Category: netherlandish

Landscape with Venus and Adonis (and detail) by Gillis van Conixloo 

Flemish, 1580s

oil on canvas

Cleveland Museum of Art

Landscape with the Judgment of Midas by Gillis van Conixloo

Flemish, 1588

oil on panel

Staatliche Kunstsammlungen Dresden

Bust of Janus surrounded by strapwork, from the series Deorum dearumque, a set of images of deities after coins in the collection of Abraham Ortelius

Netherlandish, 1573

etching

Metropolitan Museum of Art

Detail of Christ Appearing to Mary Magdalen as a Gardener, 1507, by Jacob Cornelisz van Oostsanen (c. 1470’s–1533)

Portrait of Maria Maddalena Portinari, 1470, by Hans Memling ( -1494)

Portrait of a Lady, 1460, by Rogier van der Weyden (c.1400-1464)

The Renaissance

The time following the Medieval Period (and in some places, overlapping it) welcomed a reform in not just art, but also education and life itself. It was the “rebirth” of ancient Rome and Greek ideals. While the Medieval period had primarily focused on religious teachings, those after decided to incorporate science, the world’s beauty, philosophy, and astronomy. Naturally this became represented in art. Focusing on painting, you can see the differences between art of the Medieval time, and that of the different periods of Renaissance. Medieval art was considerably abstract, while Renaissance artists aimed to capture the world in a more realistic way. Because of this change, new techniques, which we continue to use today, were developed. This included both shading, and use of space. The Renaissance spanned over a long period of time, and in many areas. Because of this, it is divided into three stages: The Early, Middle, and High Renaissance. This first set of long posts will be on the Early Renaissance.

Early Renaissance

The Renaissance first emerged in the 1400’s. It eventually spread all over Europe, as people were enamoured with the realism depicted. More political stability contributed to a focus on art and the Renaissance. To our contemporary eyes these works may seem quite simple, but it was a sudden and revolutionary change to the spiritual abstract works the people of the time were used to. There was reason to that Medieval abstraction. The church believed that the more realistic that figures were depicted in paintings, the less “spiritual” they were. So, naturally, if an artist were to depict the Virgin Mary as a realistic woman, it would be comparing the mother of Jesus to any other woman on Earth. The reason behind the abstraction of the Medieval times was to show that holy spirits were very different from men on Earth. That is what made the Renaissance so revolutionary – and caused so much controversy. It was not until later stages of the Renaissance that artists managed to capture a more religious and holy atmosphere, but you can imagine the early years of these new depictions could have been considered by some as heresy.

Of course, Renaissance art did not gain popularity overnight. In fact the ideas which influenced the movement was set back by plague and disease. It took quite some time before the style became widespread among artists. It was artists such as Giovanni Boccaccio (1313-1375) and Petrarch (1304-1374), known as ‘humanists,’ that spread the influence of the Renaissance. Because different areas of Europe adopted this movement at different times, it is difficult to say “the Renaissance began and ended on this date.” When talking about the ‘Northern Renaissance,’ we are including countries such as the Netherlands, France, and Germany and the ‘Italian Renaissance’ being in, of course, Italy. When talking about the Renaissance, Italy is the country that most likely comes to mind, as famous artists such as Titan (1490-1586) and Sandro Botticelli (c.1445-1510) were Italian.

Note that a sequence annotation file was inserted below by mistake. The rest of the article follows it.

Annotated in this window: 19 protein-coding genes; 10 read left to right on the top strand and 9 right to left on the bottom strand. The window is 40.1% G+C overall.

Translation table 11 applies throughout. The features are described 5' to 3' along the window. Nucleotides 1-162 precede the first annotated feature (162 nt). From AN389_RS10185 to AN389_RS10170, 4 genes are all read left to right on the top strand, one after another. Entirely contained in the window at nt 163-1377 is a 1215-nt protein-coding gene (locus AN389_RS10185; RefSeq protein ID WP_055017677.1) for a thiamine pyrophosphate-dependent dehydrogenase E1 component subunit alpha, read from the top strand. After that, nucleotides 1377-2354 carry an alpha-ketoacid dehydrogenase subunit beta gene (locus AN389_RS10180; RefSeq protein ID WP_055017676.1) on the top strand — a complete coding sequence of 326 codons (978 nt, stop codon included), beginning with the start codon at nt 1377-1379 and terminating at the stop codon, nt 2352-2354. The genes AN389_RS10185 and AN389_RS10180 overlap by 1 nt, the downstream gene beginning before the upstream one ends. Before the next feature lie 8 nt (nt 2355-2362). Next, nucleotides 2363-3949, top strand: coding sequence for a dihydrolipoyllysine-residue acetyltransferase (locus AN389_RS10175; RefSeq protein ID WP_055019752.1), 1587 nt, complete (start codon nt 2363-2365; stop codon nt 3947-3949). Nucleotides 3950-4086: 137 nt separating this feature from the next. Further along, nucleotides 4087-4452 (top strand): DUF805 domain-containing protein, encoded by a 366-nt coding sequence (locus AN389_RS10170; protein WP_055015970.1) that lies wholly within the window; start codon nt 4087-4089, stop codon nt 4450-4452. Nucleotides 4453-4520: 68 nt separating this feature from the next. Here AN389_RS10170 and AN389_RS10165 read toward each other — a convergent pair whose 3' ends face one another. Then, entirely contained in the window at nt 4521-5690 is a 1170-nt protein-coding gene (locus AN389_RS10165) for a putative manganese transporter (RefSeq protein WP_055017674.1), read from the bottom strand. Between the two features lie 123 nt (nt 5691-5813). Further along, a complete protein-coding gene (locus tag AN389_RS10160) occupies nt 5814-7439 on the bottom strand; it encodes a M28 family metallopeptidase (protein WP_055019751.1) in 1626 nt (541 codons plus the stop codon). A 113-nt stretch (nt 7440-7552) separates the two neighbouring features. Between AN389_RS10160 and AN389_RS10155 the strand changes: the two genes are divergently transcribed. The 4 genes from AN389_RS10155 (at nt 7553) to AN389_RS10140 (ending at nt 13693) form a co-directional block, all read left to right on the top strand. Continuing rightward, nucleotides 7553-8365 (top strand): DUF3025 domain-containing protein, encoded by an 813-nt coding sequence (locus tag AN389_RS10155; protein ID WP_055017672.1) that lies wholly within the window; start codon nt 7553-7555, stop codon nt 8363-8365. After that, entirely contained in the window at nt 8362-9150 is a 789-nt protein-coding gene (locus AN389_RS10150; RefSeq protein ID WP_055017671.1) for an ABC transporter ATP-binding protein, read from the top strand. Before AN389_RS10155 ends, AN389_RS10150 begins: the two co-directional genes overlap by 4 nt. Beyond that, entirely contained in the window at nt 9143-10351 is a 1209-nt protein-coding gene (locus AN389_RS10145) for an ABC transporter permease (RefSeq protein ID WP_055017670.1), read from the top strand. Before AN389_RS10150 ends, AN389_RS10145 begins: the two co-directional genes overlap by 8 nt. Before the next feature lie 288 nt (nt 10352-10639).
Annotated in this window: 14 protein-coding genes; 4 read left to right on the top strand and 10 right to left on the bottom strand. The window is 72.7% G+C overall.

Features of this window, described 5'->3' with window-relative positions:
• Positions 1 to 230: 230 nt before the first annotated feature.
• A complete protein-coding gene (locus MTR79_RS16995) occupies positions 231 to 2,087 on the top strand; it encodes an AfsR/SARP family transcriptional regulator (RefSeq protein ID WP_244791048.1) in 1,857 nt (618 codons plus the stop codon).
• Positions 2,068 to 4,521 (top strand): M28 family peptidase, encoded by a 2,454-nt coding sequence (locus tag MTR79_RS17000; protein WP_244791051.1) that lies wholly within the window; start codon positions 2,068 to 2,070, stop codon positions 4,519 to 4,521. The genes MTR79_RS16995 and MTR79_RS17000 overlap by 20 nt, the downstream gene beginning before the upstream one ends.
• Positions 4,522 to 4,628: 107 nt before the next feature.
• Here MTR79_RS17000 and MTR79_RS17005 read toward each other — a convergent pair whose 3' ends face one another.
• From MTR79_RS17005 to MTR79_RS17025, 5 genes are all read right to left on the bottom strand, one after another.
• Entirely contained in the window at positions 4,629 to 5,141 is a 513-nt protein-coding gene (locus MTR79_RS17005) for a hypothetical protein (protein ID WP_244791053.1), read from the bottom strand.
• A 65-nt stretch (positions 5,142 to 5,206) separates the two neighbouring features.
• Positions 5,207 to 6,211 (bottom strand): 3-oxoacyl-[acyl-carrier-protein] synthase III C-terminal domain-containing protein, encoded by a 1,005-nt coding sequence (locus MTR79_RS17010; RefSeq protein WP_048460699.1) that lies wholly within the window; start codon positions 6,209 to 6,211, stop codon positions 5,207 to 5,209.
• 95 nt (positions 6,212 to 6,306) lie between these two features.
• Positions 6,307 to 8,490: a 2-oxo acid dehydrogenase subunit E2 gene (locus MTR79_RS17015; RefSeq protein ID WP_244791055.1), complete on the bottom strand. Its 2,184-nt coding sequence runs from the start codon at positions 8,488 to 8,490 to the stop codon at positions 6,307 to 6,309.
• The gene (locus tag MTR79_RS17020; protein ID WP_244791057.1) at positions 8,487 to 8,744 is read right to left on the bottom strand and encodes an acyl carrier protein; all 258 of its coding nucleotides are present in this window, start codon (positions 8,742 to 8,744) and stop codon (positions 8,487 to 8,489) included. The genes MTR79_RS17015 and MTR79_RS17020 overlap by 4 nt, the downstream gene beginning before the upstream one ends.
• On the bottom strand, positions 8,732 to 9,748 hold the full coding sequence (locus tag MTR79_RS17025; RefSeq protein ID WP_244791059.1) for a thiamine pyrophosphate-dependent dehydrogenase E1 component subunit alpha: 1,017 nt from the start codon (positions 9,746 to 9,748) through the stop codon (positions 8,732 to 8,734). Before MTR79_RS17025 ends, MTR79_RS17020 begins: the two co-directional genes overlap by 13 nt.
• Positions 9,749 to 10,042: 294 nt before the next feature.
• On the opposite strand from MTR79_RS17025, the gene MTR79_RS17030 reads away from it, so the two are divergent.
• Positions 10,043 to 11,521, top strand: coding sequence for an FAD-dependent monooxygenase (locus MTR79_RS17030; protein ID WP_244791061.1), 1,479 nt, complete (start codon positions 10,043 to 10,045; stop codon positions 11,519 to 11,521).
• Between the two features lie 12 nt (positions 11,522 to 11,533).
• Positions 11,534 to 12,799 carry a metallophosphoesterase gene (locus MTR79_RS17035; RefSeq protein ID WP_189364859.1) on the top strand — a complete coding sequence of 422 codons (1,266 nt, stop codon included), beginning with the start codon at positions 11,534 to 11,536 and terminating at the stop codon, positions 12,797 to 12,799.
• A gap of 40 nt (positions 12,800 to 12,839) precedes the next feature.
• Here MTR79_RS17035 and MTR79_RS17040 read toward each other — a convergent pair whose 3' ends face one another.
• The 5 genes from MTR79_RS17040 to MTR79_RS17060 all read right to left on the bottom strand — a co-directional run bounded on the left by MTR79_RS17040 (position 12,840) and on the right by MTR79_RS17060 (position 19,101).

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Above: artists

Petrarch (1304-1374) and

Giovanni Boccaccio (1313-1375), who were known as ‘humanists,’ spread the influence of the Renaissance.

Different regions with artists that practiced the ideas of the Renaissance valued different techniques and the look. For example, artists of the Italian Renaissance studied ways to make the composition more life-like through perspective and other techniques. While those of the Northern Renaissance focused more on colour and the overall look of the artwork. Also the materials with which they used were different – from egg tempera and stained glass windows, to oil paints. The Netherlandish artists were obsessed with oil paint.

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Above: The Madonna in the Church, 1438, by Netherlandish artist Jan van Eyck (c. before 1390-1441) and the Virgin and Child with Saint Anne, c. 1424, by Italian artists Masolino da Panicale (c. 1383-1447) and Masaccio (1401-1428).

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Above: The Arnolfini Portrait (oil), 1434, by Netherlandish artist Jan van Eyck (c. before 1390-1441) and The Adoration of the Magi (tempera), c. 1440/1460, by Italian Renaissance artist Fra Angelico (c. 1395-1455). As you can see, the Northern piece remains in a more abstract and mannerist manner.

While there are many difference between the regions, both Northern and Italy hold similarities. The Church supplied them with all the religious subject matter. An interesting artist of note is Antonello da Messina (1430-1479), who was in fact an Italian artist. His works are clearly influenced by those of the Northern Renaissance artists.

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Above: Saint Jerome in his Study, c. 1475, by Antonello da Messina (1430-1479)